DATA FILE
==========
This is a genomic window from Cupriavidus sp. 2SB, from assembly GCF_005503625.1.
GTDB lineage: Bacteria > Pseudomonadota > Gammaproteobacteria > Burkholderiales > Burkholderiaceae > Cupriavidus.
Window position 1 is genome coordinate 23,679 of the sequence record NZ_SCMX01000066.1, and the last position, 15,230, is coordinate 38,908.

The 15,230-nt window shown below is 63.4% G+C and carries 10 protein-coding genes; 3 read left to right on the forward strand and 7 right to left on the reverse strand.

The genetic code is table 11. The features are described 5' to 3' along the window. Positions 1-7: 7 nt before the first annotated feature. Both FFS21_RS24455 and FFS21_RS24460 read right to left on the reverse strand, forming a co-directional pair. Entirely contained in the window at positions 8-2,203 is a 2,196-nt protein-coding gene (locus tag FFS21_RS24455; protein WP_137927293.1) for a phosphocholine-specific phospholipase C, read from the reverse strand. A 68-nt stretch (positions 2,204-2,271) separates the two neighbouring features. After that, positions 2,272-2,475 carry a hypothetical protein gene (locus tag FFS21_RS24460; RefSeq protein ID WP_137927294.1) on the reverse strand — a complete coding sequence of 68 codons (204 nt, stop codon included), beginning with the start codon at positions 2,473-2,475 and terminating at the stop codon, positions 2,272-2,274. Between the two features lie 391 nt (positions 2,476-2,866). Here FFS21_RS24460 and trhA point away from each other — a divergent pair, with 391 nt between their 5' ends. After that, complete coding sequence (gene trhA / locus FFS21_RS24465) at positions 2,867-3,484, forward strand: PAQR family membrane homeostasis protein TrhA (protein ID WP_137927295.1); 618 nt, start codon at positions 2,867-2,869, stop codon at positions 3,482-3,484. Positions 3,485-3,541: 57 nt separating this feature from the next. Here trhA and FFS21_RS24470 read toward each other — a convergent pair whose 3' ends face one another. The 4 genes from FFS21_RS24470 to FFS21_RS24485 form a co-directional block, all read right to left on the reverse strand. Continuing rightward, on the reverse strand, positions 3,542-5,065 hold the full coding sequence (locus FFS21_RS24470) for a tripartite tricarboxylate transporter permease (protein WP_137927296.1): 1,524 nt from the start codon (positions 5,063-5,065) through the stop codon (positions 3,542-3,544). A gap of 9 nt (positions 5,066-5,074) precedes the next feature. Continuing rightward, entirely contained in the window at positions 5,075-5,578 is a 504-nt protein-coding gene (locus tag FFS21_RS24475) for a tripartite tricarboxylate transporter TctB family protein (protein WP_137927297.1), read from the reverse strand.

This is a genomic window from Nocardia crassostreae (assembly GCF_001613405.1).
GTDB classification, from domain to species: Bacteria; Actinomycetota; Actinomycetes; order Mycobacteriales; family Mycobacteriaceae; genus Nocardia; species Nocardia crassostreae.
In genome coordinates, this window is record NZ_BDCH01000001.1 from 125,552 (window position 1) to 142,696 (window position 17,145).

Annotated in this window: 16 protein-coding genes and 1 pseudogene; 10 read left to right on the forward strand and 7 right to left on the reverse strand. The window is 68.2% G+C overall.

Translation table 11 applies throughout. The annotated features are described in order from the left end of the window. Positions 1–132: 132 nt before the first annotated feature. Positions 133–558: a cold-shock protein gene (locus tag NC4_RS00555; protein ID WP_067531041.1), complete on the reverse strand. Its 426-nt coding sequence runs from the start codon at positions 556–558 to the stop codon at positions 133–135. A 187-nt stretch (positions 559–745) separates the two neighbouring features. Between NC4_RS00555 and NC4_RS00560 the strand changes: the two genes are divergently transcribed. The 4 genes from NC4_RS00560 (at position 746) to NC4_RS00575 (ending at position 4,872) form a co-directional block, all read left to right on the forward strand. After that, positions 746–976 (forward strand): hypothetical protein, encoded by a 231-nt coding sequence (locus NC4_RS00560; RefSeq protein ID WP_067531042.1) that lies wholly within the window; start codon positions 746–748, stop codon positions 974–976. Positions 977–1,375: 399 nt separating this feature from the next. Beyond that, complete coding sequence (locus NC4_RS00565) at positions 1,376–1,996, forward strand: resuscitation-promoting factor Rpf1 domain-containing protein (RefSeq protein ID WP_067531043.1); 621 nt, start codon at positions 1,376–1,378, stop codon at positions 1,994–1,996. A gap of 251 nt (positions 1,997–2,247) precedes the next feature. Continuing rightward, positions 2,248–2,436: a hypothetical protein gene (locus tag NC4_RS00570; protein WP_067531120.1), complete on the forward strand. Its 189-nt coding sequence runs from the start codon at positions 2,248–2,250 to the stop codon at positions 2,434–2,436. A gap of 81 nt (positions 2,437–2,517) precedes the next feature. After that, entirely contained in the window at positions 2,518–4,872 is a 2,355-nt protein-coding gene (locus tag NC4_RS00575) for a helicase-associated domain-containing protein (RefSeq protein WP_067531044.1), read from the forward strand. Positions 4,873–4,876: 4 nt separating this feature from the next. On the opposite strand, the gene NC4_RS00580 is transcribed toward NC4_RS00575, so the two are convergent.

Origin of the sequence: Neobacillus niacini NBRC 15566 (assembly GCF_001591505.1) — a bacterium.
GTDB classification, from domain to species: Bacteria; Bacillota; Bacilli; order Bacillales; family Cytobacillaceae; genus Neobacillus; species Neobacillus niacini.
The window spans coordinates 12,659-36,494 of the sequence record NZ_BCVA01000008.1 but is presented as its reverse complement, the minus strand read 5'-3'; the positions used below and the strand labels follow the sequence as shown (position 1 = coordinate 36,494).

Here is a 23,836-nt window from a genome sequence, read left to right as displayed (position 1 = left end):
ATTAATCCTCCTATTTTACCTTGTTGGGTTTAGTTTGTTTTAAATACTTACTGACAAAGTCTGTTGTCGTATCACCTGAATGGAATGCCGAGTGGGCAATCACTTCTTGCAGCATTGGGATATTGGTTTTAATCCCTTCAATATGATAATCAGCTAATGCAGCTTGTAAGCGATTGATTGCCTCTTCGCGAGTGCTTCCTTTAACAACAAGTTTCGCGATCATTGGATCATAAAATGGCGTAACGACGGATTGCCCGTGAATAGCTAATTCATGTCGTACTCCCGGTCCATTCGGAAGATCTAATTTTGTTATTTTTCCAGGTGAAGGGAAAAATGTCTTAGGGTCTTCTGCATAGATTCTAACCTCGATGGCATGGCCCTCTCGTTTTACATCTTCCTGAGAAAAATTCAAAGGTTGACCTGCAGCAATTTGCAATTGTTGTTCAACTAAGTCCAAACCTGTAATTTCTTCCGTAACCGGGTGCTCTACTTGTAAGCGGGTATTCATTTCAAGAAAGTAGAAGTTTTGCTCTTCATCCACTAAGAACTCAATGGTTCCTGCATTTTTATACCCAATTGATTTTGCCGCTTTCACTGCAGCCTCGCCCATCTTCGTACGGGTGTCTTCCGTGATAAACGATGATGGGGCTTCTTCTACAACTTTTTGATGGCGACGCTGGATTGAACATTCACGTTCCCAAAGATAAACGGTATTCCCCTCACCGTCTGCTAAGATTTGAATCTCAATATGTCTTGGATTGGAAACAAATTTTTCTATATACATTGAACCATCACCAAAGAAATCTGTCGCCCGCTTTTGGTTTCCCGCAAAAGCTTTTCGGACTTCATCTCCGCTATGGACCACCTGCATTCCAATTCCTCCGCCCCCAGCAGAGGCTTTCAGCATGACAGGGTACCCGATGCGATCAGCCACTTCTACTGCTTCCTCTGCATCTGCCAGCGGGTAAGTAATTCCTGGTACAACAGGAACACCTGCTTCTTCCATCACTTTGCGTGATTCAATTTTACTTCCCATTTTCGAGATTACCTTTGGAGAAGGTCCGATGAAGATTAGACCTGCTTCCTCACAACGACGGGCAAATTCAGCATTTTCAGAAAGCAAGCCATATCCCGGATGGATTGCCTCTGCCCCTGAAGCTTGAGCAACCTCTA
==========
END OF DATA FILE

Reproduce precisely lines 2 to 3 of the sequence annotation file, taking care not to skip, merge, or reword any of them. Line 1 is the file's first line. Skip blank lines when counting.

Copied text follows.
GTDB lineage: Bacteria > Pseudomonadota > Gammaproteobacteria > Burkholderiales > Burkholderiaceae > Cupriavidus.
Window position 1 is genome coordinate 23,679 of the sequence record NZ_SCMX01000066.1, and the last position, 15,230, is coordinate 38,908.